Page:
Why Do We Feel Lonely?

Researchers think our adverse reactions to being lonely are nature's way of motivating us to find a social group in order to survive.

Why do we feel lonely? When asked, people usually shrug and say, “Because we're social creatures.” Well, OK, but what causes loneliness to make us feel depressed to the point where we become sick? Loneliness brings on some serious, life-threatening symptoms. One study has even found links to social isolation causing increased risks to cardiovascular health. Turns out these bodily reactions may be nature's way of motivating us to find a social group.


Taryn Hillin from Fusion writes on a recent study that seeks to explain the origins of these physiological and psychological reactions we experience when we become lonely. The findings, published in Perspectives on Psychological Science, point to evolution:

“... loneliness is viewed as an aversive signal that indicates that important social connections are at risk or absent and acts as a motivating force to reconnect with others. As such, loneliness has played an important role in the evolution of the human species, given that reconnecting with others increases one’s chances of survival and opportunities to pass on one’s genes to the next generation.”

The researchers support their findings with genetic data taken from several studies involving twins, relatives, and adopted children to see if the trait was, indeed, a part of our genetic makeup. They found that loneliness can be passed down from parent to child with an inheritance rate of just below 50 percent, which the researchers considered “significant.”

Loneliness isn't all nature; nurture plays a role as well. These genes also have an environmental component that influences their development — much in the same way scientists found feral children had difficulties learning a language after being isolated for so long. The researchers wrote that people who “experience a low level of social support clearly feel more lonely than do carriers of that same allele who experience a high level of social support.”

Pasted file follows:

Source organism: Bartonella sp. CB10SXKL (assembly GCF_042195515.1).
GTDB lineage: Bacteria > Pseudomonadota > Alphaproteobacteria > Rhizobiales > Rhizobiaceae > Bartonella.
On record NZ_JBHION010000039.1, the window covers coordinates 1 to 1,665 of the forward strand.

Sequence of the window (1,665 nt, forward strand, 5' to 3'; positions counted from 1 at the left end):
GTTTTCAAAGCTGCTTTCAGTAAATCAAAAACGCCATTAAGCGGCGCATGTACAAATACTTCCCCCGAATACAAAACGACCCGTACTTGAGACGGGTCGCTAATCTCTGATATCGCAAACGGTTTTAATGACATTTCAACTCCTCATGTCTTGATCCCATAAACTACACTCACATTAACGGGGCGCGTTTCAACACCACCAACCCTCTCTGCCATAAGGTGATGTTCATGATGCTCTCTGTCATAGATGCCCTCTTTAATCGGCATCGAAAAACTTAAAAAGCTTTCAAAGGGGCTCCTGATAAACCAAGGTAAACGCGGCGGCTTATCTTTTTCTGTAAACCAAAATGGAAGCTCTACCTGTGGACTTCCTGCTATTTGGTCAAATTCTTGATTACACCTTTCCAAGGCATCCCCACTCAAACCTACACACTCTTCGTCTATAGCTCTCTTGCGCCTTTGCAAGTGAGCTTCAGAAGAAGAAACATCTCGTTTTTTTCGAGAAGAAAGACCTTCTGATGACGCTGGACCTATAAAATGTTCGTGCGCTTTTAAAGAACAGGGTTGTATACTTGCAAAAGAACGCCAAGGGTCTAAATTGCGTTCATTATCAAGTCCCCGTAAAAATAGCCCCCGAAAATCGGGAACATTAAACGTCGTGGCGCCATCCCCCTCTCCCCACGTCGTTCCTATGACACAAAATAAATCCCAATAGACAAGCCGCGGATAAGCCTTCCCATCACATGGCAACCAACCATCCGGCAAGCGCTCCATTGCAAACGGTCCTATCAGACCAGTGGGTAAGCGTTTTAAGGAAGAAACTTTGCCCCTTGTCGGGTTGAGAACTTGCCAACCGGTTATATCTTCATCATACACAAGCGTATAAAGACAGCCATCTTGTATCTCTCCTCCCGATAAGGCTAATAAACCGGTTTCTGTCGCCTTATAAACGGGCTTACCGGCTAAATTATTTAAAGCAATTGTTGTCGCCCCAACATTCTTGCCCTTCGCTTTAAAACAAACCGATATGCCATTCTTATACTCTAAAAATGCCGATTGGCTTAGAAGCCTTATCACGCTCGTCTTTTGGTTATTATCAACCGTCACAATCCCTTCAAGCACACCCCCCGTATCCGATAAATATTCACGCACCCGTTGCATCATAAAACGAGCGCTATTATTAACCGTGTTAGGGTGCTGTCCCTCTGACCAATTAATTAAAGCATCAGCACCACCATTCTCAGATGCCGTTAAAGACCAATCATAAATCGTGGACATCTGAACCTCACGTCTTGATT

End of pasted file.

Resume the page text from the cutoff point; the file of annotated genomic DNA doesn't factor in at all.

As a result, some of us have a higher tolerance for being lonely, which influences the way our bodies react to social inaction. But the ability to feel loneliness is in most of us, and it's meant to drive us to seek human interaction in order to survive.

Read more about the origins of loneliness at Fusion.

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By and large, she says, people are willing to put up with certain negatives as long as they enjoy who they're working for. When that's just not the case, there's no reason to stick around:

Nine times out of ten, when an employee says they're leaving for more money, it's simply not true. It's just too uncomfortable to tell the truth.

Whether that's true is certainly debatable, though it's not a stretch to say that an inconsiderate and/or incompetent boss isn't much of a leader. If you run an organization or company, your values and actions need to guide and inspire your team. When you fail to do that, you set the table for poor productivity and turnover.

McMahon offers a few suggestions for those who want to hone their leadership abilities, though it seems that these things are more innate qualities than acquired skills. For example, actually caring about your workers or not depending wholly on HR thinking they can do your job for you.

It's the nature of promotions that, inevitably, a good employee without leadership skills will get thrust into a supervisory position. McMahon says this is a chronic problem that many organizations need to avoid, or at least make the time to properly evaluate and assist with the transition.

But since they often don't, they end up with uninspired workers. And uninspired workers who don't have a reason to stay won't stick around for long.

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